On the highest point of the Guanapay Volcano, in Teguise, stands the castle of Santa Bárbara, which nowadays houses the Pirate Museum. The choice of this site was a logical one, as the castle was built in the fifteenth century as a defence against pirates.
By this stage of your holiday, you’re bound to have heard people talk about aloe vera. We suggest that you visit one of the plantations, such as the Lanzaloe estate, in Órzola,
or one of the Aloe Plus Lanzarote museums. There are several of these museums, which can be found in Arrieta, Punta Mujeres, Yaiza, Teguise and La Graciosa.
This restaurant is in the castle of San José, which houses the Museo Internacional de Arte Contemporáneo(MIAC) [International Museum of Contemporary Art], and affords views of the sea. Ask for a table by the restaurant’s glazed terrace, and enjoy the avant-garde cuisine. The perfect choice for a romantic dinner.
Itinerary day 7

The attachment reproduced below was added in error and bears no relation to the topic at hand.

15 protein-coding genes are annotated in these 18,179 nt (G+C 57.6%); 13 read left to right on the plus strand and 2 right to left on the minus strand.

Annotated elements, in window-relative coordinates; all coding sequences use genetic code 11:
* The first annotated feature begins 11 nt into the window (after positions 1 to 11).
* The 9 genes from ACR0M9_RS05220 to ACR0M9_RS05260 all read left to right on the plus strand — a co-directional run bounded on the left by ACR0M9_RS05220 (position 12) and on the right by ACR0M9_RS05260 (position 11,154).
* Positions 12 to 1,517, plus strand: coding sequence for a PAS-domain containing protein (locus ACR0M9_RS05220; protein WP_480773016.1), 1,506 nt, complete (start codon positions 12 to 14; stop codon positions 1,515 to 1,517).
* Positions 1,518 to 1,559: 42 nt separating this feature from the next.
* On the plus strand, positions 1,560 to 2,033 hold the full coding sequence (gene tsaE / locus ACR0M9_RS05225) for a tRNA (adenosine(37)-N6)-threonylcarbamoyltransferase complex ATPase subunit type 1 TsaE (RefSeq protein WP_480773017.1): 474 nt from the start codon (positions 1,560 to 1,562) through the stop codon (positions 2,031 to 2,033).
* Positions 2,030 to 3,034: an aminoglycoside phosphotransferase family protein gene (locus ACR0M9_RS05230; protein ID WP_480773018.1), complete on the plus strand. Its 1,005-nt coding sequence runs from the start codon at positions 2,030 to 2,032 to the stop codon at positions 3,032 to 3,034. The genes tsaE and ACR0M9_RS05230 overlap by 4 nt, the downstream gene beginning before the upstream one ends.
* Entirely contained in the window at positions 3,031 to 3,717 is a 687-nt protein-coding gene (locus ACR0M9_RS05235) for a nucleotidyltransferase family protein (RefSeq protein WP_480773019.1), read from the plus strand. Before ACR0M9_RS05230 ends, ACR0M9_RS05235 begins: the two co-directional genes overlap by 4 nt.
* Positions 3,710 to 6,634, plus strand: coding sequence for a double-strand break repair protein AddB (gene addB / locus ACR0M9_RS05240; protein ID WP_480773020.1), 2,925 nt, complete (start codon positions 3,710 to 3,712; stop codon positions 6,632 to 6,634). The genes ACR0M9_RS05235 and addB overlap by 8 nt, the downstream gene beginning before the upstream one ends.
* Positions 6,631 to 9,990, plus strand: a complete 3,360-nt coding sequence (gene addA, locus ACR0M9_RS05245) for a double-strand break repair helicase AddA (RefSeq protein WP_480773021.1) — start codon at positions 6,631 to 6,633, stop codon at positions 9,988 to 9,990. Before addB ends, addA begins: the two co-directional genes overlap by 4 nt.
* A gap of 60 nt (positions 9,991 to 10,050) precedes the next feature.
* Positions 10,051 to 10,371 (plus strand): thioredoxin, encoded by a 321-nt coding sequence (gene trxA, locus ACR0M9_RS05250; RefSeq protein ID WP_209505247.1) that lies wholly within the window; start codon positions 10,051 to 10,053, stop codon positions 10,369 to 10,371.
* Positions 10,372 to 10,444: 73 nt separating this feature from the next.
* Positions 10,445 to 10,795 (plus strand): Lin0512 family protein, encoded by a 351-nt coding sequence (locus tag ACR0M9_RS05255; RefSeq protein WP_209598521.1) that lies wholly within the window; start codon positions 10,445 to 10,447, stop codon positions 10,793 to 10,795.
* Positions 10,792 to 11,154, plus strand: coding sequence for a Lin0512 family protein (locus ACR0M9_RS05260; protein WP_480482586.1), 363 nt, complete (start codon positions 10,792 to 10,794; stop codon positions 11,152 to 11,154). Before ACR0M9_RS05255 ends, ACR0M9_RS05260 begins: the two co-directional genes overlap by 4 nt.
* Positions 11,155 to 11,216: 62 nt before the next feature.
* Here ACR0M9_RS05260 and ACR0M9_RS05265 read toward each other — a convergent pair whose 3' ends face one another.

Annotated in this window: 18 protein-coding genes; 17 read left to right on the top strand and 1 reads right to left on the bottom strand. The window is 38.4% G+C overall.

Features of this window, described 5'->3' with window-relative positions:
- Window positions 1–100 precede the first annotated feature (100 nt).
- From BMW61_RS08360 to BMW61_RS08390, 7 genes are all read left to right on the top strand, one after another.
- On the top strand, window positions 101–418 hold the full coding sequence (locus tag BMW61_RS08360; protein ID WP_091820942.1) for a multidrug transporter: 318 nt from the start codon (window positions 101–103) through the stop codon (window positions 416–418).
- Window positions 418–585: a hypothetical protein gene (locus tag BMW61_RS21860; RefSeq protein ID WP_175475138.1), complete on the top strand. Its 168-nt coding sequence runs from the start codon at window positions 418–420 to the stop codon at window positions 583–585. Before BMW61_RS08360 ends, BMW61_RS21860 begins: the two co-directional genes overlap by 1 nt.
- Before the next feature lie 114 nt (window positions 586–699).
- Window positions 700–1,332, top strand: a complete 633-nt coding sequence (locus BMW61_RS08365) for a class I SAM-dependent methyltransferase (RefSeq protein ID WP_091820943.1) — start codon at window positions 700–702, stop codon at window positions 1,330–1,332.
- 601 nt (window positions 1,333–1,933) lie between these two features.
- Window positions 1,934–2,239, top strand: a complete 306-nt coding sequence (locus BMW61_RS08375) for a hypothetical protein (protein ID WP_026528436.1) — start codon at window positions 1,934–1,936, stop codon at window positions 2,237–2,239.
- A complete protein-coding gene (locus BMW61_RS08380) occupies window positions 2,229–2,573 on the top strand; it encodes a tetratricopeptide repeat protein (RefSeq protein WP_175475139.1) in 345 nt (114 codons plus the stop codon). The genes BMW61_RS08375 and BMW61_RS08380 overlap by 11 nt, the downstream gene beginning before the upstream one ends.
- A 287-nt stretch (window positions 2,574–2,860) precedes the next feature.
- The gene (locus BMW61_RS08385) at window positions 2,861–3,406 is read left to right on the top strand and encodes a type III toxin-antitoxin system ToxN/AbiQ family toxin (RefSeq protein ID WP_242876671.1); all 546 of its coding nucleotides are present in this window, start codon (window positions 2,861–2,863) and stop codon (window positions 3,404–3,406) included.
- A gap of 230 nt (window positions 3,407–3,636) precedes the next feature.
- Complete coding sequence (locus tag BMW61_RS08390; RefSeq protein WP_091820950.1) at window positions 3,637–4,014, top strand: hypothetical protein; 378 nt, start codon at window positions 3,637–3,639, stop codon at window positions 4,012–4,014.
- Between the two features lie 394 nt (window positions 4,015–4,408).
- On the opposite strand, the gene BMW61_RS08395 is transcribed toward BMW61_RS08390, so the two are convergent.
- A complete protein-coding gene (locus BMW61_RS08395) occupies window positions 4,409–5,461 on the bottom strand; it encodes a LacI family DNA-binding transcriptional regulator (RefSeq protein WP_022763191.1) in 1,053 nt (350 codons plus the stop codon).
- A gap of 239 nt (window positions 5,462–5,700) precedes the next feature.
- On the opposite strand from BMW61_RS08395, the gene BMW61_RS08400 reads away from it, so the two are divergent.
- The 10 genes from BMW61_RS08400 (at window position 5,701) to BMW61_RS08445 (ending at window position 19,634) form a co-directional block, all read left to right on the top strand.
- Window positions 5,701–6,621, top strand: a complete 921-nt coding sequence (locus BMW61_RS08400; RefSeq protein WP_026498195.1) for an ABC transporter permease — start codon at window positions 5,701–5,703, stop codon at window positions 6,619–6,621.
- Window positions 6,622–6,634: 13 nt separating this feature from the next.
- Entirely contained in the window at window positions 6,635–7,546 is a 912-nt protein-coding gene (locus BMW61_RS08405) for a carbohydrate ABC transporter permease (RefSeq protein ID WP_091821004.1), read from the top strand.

A series of lovely beaches (Mujeres, El Pozo, Caleta del Congrio, Puerto Muelas and El Papagayo) with turquoise waters to tempt you in for a dip. Papagayo is well-known as an ideal beach for families. Don’t forget your sunglasses and your snorkelling gear.
The Puerto del Carmen area is ideal for diving, both for experts (at Blue Hole), and for amateurs. At Playa del Carmen, non-divers can go snorkelling or enjoy a dip in one of the attractive natural swimming pools called Los Charcones.
From this little fishing village, you can see the island of Fuerteventura and the islet of Lobos. Here you will find a large number of restaurants, one of which, Casa Brígida, serves excellent fish.
The last home of the brilliant artist César Manrique is located in the centre of an extensive palm grove in Haría. To enjoy a pleasant panoramic view of the municipality, make your way up to the viewing point of the Valle de las Mil Palmeras[Valley of the Thousand Palm Trees].
The hotel’s wellness centre has a dynamic relaxation pool maintained at a temperature of 35oC, a sauna, steam bath, Scottish shower, aromatic shower, and a bucket shower. In addition, there
are 3 treatment rooms: one for beauty, a double room for joint treatments for couples and another single room.
In this area with its buzzing nightlife, you can either opt for tapas or have dinner at the El Toro restaurant owned by the chef Luis León, which offers a renowned signature cuisine in an impressive mansion with views of the ocean.